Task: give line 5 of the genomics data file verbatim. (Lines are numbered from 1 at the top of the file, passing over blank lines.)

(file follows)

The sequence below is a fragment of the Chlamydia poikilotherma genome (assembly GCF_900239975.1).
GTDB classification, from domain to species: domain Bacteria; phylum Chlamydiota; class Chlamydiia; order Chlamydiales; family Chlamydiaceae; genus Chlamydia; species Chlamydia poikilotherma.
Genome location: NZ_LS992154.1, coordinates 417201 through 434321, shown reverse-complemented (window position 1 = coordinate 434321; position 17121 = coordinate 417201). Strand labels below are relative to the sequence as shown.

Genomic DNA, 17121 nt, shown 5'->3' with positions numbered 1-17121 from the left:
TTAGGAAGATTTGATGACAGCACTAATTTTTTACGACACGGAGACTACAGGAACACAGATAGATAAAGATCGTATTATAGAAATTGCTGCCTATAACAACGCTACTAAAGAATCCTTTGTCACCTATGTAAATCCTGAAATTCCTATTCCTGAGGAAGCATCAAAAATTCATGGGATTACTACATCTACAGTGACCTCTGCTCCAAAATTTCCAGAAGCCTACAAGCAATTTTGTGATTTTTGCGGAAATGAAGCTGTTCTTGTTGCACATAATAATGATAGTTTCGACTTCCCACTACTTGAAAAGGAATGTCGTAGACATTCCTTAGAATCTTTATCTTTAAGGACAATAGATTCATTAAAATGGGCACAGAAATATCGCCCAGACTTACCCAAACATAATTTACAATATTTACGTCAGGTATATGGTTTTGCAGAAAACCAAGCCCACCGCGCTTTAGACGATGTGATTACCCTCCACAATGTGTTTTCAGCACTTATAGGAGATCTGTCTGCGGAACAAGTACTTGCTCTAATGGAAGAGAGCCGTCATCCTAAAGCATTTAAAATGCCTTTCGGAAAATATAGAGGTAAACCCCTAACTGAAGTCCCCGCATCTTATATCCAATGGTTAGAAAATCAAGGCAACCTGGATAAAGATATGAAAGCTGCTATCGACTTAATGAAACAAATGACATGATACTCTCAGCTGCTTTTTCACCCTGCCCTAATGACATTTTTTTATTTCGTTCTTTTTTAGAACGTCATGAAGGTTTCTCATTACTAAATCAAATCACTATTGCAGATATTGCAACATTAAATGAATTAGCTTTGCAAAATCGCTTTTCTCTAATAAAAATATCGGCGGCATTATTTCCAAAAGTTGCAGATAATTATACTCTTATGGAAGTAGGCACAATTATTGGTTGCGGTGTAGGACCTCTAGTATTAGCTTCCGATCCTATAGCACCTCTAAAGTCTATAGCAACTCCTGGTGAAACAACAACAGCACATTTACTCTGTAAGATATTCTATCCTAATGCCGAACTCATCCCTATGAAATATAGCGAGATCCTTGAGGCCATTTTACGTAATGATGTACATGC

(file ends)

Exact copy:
TTAGGAAGATTTGATGACAGCACTAATTTTTTACGACACGGAGACTACAGGAACACAGATAGATAAAGATCGTATTATAGAAATTGCTGCCTATAACAACGCTACTAAAGAATCCTTTGTCACCTATGTAAATCCTGAAATTCCTATTCCTGAGGAAGCATCAAAAATTCATGGGATTACTACATCTACAGTGACCTCTGCTCCAAAATTTCCAGAAGCCTACAAGCAATTTTGTGATTTTTGCGGAAATGAAGCTGTTCTTGTTGCACATAATAATGATAGTTTCGACTTCCCACTACTTGAAAAGGAATGTCGTAGACATTCCTTAGAATCTTTATCTTTAAGGACAATAGATTCATTAAAATGGGCACAGAAATATCGCCCAGACTTACCCAAACATAATTTACAATATTTACGTCAGGTATATGGTTTTGCAGAAAACCAAGCCCACCGCGCTTTAGACGATGTGATTACCCTCCACAATGTGTTTTCAGCACTTATAGGAGATCTGTCTGCGGAACAAGTACTTGCTCTAATGGAAGAGAGCCGTCATCCTAAAGCATTTAAAATGCCTTTCGGAAAATATAGAGGTAAACCCCTAACTGAAGTCCCCGCATCTTATATCCAATGGTTAGAAAATCAAGGCAACCTGGATAAAGATATGAAAGCTGCTATCGACTTAATGAAACAAATGACATGATACTCTCAGCTGCTTTTTCACCCTGCCCTAATGACATTTTTTTATTTCGTTCTTTTTTAGAACGTCATGAAGGTTTCTCATTACTAAATCAAATCACTATTGCAGATATTGCAACATTAAATGAATTAGCTTTGCAAAATCGCTTTTCTCTAATAAAAATATCGGCGGCATTATTTCCAAAAGTTGCAGATAATTATACTCTTATGGAAGTAGGCACAATTATTGGTTGCGGTGTAGGACCTCTAGTATTAGCTTCCGATCCTATAGCACCTCTAAAGTCTATAGCAACTCCTGGTGAAACAACAACAGCACATTTACTCTGTAAGATATTCTATCCTAATGCCGAACTCATCCCTATGAAATATAGCGAGATCCTTGAGGCCATTTTACGTAATGATGTACATGC